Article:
I want to leave my kids enough money so that they feel they can do anything, but not so much that they can do nothing.
And yet, with a net worth of $78.9bn, Warren Buffett still comes in at the top of the Forbes ranking of the richest people in the world, second only to his friend Bill Gates.
Born in 1930 to a member of the US Congress, Buffett began his career in finance at a very early age: legend has it that he acquired his first shares at the age of 11 and filed his first tax returns when he was 13, and that at the age of 15 he bought a plot of land that he leased to local farmers. The turning point in his life, which paved the way for his entrance into the global finance elite, came with the book, “The Intelligent Investor”, written by Benjamin Graham, who was later to become Buffett’s professor – and mentor – at Columbia University. After his studies, Graham invited Buffet to work for the Graham-Newman Corp., considered by many to be the first true hedge fund in history.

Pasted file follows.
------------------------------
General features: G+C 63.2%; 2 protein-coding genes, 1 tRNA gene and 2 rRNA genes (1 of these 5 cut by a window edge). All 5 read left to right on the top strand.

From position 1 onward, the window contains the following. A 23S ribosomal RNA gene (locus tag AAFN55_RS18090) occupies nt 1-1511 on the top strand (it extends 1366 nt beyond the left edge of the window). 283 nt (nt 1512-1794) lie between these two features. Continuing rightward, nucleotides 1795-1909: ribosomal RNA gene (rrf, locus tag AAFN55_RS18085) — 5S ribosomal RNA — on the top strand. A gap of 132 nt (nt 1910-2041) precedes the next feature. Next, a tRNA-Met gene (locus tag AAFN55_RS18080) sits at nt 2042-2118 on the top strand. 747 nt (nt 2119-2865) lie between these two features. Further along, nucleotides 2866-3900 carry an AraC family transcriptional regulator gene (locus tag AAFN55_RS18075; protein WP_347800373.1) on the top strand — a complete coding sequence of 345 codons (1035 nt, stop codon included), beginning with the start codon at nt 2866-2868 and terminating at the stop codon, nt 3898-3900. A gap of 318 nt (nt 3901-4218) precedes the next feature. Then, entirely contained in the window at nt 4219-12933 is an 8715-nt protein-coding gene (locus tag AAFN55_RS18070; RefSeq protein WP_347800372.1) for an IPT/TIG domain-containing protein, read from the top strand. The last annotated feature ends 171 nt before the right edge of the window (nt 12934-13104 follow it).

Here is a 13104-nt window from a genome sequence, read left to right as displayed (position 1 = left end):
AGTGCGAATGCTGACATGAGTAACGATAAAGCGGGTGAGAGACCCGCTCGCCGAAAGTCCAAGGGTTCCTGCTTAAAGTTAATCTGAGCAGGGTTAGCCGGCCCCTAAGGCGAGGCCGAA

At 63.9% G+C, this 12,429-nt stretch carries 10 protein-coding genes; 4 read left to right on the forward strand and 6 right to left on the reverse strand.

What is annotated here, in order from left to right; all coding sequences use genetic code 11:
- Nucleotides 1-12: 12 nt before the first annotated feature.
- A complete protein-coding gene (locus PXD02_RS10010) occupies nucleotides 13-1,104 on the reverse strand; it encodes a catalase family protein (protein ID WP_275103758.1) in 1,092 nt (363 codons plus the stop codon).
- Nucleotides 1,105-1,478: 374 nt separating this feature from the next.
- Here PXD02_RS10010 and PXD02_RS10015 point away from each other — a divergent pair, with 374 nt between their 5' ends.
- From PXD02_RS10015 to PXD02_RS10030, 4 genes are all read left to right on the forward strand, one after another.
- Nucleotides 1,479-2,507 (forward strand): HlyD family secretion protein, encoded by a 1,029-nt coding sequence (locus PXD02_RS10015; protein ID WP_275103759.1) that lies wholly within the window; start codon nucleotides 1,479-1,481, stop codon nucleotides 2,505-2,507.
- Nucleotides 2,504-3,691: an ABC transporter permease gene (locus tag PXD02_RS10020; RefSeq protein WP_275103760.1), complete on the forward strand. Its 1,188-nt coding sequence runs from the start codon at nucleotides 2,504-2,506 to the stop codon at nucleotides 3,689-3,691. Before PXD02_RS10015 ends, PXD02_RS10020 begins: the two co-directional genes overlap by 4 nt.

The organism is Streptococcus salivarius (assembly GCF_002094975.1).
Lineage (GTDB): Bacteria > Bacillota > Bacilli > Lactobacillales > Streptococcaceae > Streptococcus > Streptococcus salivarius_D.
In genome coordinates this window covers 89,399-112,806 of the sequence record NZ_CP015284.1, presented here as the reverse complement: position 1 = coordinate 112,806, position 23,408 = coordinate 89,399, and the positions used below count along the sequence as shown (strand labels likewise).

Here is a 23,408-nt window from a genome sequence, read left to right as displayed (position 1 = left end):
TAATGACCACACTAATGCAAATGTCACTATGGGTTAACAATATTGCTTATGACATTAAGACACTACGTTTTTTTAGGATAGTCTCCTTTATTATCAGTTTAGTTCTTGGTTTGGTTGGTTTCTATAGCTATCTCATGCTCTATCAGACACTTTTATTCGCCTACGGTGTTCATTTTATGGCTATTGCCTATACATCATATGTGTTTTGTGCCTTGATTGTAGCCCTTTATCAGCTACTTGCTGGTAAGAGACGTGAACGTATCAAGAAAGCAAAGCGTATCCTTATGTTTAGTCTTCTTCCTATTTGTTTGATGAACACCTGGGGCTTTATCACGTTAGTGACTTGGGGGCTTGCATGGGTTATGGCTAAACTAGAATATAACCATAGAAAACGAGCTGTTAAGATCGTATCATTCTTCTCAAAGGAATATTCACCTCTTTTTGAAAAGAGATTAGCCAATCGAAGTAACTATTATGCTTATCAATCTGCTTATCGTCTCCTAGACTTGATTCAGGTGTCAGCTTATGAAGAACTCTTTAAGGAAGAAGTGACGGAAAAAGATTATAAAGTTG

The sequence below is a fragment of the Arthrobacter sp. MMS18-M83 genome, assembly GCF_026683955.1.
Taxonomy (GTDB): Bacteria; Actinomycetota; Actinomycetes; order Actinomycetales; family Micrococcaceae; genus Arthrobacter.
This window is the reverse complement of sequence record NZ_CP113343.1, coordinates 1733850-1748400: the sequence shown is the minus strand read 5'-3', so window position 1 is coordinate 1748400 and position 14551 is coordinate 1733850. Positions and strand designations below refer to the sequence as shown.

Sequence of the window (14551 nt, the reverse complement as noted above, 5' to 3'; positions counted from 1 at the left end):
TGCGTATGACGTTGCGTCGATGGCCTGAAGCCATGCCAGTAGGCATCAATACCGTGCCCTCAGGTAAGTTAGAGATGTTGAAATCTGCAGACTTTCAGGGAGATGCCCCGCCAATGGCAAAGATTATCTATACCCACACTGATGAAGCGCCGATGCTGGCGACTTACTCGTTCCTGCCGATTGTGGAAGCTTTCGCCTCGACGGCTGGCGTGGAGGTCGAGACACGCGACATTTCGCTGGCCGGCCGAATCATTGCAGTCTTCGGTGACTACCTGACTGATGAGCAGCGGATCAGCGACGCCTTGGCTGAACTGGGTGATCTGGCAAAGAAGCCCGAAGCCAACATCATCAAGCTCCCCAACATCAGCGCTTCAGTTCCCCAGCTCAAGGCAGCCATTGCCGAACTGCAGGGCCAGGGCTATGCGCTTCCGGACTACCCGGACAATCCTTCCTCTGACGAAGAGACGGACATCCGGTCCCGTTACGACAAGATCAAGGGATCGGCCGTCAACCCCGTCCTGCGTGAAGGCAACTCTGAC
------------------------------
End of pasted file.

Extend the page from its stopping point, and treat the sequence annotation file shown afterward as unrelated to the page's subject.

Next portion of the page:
When he was about to retire, Graham asked Buffet to take his place at the head of the fund, but Buffett refused as he planned to return in his native town, Omaha. Here, upon being asked by friends and relatives to manage their money, he founded the Buffett Partnership open investment fund.
That was the start of his empire, based on Graham’s so-called “value investing” strategy, which involves buying securities that appear underpriced and keeping them for long periods of time. This strategy led him to acquire shareholdings in some of the most important American groups, from Coca Cola to Gilette and McDonald's. He then acquired Berkshire Hathaway, a declining textile industry that he transformed into one of the most powerful holding companies in the world, currently active in over 70 business sectors, ranging from laundry to private jets, and employing over 300,000 workers.
A true friend and mentor, Warren Buffett is fascinated by the thousand ways in which innovation can change the world. Indeed, he is considered a guru in Silicon Valley, and is one of the most coveted guests of honour at important business events. That said, the magnate of the Midwest tends to invest in established companies that have moved on successfully from the start-up phase.